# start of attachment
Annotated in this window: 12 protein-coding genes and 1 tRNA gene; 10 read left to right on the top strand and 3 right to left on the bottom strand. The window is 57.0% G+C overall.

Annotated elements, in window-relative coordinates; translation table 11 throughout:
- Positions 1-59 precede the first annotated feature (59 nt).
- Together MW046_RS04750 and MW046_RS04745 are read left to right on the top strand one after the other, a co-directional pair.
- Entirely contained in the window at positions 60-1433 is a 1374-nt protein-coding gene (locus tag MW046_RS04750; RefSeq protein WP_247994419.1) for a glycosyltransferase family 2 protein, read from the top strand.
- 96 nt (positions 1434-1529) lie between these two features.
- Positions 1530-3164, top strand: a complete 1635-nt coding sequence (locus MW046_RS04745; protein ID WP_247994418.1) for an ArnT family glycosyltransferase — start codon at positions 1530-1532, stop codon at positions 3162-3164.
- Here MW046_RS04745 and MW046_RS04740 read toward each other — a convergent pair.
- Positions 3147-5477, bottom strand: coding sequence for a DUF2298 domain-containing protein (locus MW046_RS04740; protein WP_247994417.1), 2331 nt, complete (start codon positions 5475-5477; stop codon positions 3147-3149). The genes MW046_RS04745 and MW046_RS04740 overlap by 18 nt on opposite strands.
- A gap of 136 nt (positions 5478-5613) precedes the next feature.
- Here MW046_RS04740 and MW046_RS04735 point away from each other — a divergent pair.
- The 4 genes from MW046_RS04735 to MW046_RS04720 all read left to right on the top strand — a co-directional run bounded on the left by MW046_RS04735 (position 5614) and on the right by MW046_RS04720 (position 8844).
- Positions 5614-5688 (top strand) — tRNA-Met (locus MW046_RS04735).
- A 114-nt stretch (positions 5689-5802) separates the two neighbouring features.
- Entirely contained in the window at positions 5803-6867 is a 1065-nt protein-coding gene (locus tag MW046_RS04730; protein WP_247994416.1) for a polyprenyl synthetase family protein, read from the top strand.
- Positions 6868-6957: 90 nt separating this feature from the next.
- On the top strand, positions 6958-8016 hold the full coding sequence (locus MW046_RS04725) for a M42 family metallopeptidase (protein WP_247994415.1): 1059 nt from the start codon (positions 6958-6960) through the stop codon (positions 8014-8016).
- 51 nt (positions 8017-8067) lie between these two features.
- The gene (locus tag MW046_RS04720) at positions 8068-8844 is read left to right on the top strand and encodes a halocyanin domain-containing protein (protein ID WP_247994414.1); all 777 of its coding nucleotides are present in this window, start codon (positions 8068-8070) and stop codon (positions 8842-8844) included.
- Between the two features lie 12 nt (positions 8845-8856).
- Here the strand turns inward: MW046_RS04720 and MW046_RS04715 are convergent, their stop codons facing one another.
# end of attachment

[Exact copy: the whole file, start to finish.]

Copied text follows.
Annotated in this window: 12 protein-coding genes and 1 tRNA gene; 10 read left to right on the top strand and 3 right to left on the bottom strand. The window is 57.0% G+C overall.

Annotated elements, in window-relative coordinates; translation table 11 throughout:
- Positions 1-59 precede the first annotated feature (59 nt).
- Together MW046_RS04750 and MW046_RS04745 are read left to right on the top strand one after the other, a co-directional pair.
- Entirely contained in the window at positions 60-1433 is a 1374-nt protein-coding gene (locus tag MW046_RS04750; RefSeq protein WP_247994419.1) for a glycosyltransferase family 2 protein, read from the top strand.
- 96 nt (positions 1434-1529) lie between these two features.
- Positions 1530-3164, top strand: a complete 1635-nt coding sequence (locus MW046_RS04745; protein ID WP_247994418.1) for an ArnT family glycosyltransferase — start codon at positions 1530-1532, stop codon at positions 3162-3164.
- Here MW046_RS04745 and MW046_RS04740 read toward each other — a convergent pair.
- Positions 3147-5477, bottom strand: coding sequence for a DUF2298 domain-containing protein (locus MW046_RS04740; protein WP_247994417.1), 2331 nt, complete (start codon positions 5475-5477; stop codon positions 3147-3149). The genes MW046_RS04745 and MW046_RS04740 overlap by 18 nt on opposite strands.
- A gap of 136 nt (positions 5478-5613) precedes the next feature.
- Here MW046_RS04740 and MW046_RS04735 point away from each other — a divergent pair.
- The 4 genes from MW046_RS04735 to MW046_RS04720 all read left to right on the top strand — a co-directional run bounded on the left by MW046_RS04735 (position 5614) and on the right by MW046_RS04720 (position 8844).
- Positions 5614-5688 (top strand) — tRNA-Met (locus MW046_RS04735).
- A 114-nt stretch (positions 5689-5802) separates the two neighbouring features.
- Entirely contained in the window at positions 5803-6867 is a 1065-nt protein-coding gene (locus tag MW046_RS04730; protein WP_247994416.1) for a polyprenyl synthetase family protein, read from the top strand.
- Positions 6868-6957: 90 nt separating this feature from the next.
- On the top strand, positions 6958-8016 hold the full coding sequence (locus MW046_RS04725) for a M42 family metallopeptidase (protein WP_247994415.1): 1059 nt from the start codon (positions 6958-6960) through the stop codon (positions 8014-8016).
- 51 nt (positions 8017-8067) lie between these two features.
- The gene (locus tag MW046_RS04720) at positions 8068-8844 is read left to right on the top strand and encodes a halocyanin domain-containing protein (protein ID WP_247994414.1); all 777 of its coding nucleotides are present in this window, start codon (positions 8068-8070) and stop codon (positions 8842-8844) included.
- Between the two features lie 12 nt (positions 8845-8856).
- Here the strand turns inward: MW046_RS04720 and MW046_RS04715 are convergent, their stop codons facing one another.